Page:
New Report Names Nevada 13th Safest State for Workers

(Las Vegas, Nevada) – According to a new report released today by the AFL-CIO, Nevada had the 13th lowest rate of workplace deaths in the country in 2019. This analysis, based on data from the Bureau of Labor Statistics, shows that 40 Nevada workers lost their lives due to on-the-job injuries, resulting in 2.8 deaths per hundred thousand workers.  

Nationally in 2019, 5,333 working people were killed on the job and an estimated 95,000 died from occupational diseases. Each and every day, on average, 275 U.S. workers die from hazardous working conditions. The overall rate of fatal job injuries in 2019 was 3.5 per 100,000.

“This year’s report is yet another reminder of the dangers facing working people in Nevada every single day. Now with COVID-19, it’s more important than ever to protect working people,” said Rusty McAllister, Executive Secretary-Treasurer of the Nevada State AFL-CIO. “Nevada’s workers deserve better. We have a right to a safe workplace and a voice on the job. What’s more, we deserve leaders in Carson City and Washington who will stand up for those rights, and are grateful for those who support the labor movement every day. We are working to champion state legislation that protects workers on the job, particularly as we continue to weather COVID-19. Working people are joining together to secure the economic rights and dignity that we’ve earned.”

“This past year has marked a time of immense grief and loss in which we have witnessed so many deaths, illness and injury of our brothers and sisters in labor. This report is a solemn reminder of how much work we have yet to do to protect them, and renews our fight to secure workplace protections both at the state and federal levels,” said Beverly Williams, Secretary-Treasurer of the Southern Nevada Central Labor Council. “No worker should go to work knowing that they may face loss of life or limb. We will not rest as a movement until every Nevadan, and every American can feel safe at work!”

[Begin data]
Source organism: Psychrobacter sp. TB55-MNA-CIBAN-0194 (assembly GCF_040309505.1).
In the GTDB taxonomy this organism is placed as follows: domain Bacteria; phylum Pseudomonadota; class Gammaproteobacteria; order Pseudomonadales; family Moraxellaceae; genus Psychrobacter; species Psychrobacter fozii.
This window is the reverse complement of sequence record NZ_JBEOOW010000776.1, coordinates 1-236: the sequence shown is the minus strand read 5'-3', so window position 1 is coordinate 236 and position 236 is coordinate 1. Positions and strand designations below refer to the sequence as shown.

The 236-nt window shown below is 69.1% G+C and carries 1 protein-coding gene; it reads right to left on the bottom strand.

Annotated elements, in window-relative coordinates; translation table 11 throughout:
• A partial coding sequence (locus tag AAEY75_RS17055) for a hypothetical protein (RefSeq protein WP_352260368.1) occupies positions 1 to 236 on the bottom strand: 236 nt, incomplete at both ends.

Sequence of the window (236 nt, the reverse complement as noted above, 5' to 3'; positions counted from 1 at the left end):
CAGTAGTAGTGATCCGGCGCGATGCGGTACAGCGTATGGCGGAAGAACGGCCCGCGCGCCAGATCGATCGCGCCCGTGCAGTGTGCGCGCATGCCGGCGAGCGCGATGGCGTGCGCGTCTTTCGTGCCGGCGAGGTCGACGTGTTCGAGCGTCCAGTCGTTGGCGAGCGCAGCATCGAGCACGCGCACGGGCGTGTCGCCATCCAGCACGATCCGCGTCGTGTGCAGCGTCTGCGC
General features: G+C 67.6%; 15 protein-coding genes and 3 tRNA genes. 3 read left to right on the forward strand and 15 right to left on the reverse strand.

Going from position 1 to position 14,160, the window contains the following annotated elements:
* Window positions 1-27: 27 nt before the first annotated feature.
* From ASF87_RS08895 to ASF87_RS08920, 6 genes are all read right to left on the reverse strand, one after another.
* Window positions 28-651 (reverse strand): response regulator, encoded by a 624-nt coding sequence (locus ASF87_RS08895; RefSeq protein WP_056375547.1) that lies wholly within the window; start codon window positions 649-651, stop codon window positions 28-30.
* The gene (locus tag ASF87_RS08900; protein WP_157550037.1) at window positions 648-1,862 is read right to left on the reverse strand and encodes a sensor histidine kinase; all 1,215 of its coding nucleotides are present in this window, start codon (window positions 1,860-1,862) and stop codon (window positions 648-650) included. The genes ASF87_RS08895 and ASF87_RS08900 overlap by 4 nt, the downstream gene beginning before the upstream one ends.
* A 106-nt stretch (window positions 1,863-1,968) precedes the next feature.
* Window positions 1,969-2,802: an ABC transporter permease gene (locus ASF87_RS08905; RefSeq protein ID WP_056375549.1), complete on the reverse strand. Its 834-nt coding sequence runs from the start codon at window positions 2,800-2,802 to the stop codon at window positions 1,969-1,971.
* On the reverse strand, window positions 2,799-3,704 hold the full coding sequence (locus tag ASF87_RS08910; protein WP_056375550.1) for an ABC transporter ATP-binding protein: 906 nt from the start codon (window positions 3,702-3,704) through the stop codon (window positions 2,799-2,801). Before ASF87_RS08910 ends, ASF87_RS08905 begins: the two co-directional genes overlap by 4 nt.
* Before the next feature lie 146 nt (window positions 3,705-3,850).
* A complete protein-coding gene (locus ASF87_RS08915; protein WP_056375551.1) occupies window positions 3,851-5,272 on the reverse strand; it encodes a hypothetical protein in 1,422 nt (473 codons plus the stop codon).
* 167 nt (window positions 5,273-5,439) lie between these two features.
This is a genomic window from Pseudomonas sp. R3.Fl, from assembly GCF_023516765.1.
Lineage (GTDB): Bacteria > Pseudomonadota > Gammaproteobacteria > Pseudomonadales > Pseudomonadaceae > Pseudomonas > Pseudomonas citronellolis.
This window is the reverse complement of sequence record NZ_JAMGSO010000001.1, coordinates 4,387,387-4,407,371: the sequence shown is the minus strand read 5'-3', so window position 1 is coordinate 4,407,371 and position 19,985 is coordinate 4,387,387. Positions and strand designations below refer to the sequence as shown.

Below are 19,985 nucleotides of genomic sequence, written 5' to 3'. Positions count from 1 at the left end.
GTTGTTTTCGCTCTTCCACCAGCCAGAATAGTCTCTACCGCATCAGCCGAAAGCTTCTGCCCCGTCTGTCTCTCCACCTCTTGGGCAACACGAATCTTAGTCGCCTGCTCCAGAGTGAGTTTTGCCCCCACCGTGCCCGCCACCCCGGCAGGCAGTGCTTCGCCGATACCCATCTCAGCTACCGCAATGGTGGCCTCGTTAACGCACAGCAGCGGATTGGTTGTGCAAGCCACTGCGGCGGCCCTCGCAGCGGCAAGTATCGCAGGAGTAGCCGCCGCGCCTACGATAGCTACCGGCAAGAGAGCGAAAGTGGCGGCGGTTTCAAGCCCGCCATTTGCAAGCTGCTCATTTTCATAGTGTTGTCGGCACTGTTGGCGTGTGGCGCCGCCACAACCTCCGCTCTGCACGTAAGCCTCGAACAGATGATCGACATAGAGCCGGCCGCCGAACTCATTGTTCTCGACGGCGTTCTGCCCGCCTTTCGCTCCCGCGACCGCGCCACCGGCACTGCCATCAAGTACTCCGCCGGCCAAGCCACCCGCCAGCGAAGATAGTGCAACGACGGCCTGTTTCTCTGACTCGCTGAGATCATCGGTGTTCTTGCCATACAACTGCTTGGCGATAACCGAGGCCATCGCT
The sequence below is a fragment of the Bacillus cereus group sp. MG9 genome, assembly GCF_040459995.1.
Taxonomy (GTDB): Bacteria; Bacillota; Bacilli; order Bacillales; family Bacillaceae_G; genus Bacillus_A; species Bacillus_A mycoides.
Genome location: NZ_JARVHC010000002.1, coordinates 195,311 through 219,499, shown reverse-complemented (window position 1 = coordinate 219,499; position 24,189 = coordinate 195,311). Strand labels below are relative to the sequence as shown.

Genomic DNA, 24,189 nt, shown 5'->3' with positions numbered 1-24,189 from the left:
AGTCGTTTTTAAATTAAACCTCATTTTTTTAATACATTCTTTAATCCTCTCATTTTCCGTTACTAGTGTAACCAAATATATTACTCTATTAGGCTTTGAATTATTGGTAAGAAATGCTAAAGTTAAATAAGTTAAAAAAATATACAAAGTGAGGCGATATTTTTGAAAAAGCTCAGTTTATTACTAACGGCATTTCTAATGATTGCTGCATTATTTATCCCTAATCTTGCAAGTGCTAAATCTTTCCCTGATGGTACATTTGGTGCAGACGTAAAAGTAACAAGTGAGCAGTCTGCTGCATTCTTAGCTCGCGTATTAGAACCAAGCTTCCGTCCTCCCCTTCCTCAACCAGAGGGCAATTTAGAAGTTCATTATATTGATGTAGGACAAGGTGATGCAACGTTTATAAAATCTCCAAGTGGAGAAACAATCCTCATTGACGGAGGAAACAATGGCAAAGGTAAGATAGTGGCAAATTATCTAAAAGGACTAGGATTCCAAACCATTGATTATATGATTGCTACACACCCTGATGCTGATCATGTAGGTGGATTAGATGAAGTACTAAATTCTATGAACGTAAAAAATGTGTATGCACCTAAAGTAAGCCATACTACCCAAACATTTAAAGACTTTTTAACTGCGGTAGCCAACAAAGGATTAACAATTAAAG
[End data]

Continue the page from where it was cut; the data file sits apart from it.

“The COVID-19 pandemic certainly exposed weaknesses in federal and state workforce protections and in some employers’ capabilities to ensure workers are protected on the job so commerce can thrive. Workers were told by some employers initially not to wear a mask because it frightened the customer or patient; workers were told to bring their own PPE to work. Workers who were categorized as ‘essential’, who contracted COVID and subsequently had to use their own time off to recover. Workers who are still not yet back to work. Workers who didn’t recover. Impacts like these have a real human cost,” said Mike Pilcher, President of the Northern Nevada Central Labor Council. “The structural failures that have prevented workers from organizing in their workplaces are nothing more than debris that hinders safer working conditions and a safe, strong economy. The PRO Act will ensure safer working conditions by having more voices on the job. A stronger, healthier, and more stable economy will be the result. Building Back Better means Building Back Safer — for all of us.”

The report, titled “Death on the Job: The Toll of Neglect,” marks the 30th year the AFL-CIO has produced its findings on the state of safety and health protections for workers within the United States. 

Other report highlights show that Latino workers are at increased risk of work-related deaths, with a fatality rate of 4.2 per 100,000 workers, a sharp increase from recent years. Black workers are at an increased risk of work-related deaths, with a job fatality rate of 3.6 per 100,000 workers. In 2019, 634 Black workers died— the highest number in more than two decades. Workers 65 or older have nearly three times the risk of dying on the job than all workers, with a fatality rate of 9.4 per 100,000 workers in 2019.

Fifty years ago on April 28, the Occupational Safety and Health Act went into effect, promising every worker the right to a safe job.  The law was won in 1970 because of the tireless efforts of the labor movement and allies, who drew major attention to work-related deaths, disease, and injuries, organized for safer working conditions, and demanded action from their government.

But today, due in part to the irresponsible anti-workers policies of the previous administration, OSHA’s meager resources have kept declining. Federal OSHA now has only 774 safety and health inspectors and state OSHA plans have a combined 1,024 inspectors—near the lowest total number of OSHA inspectors since the creation of the agency. This is equivalent to one inspector for every 82,881 workers.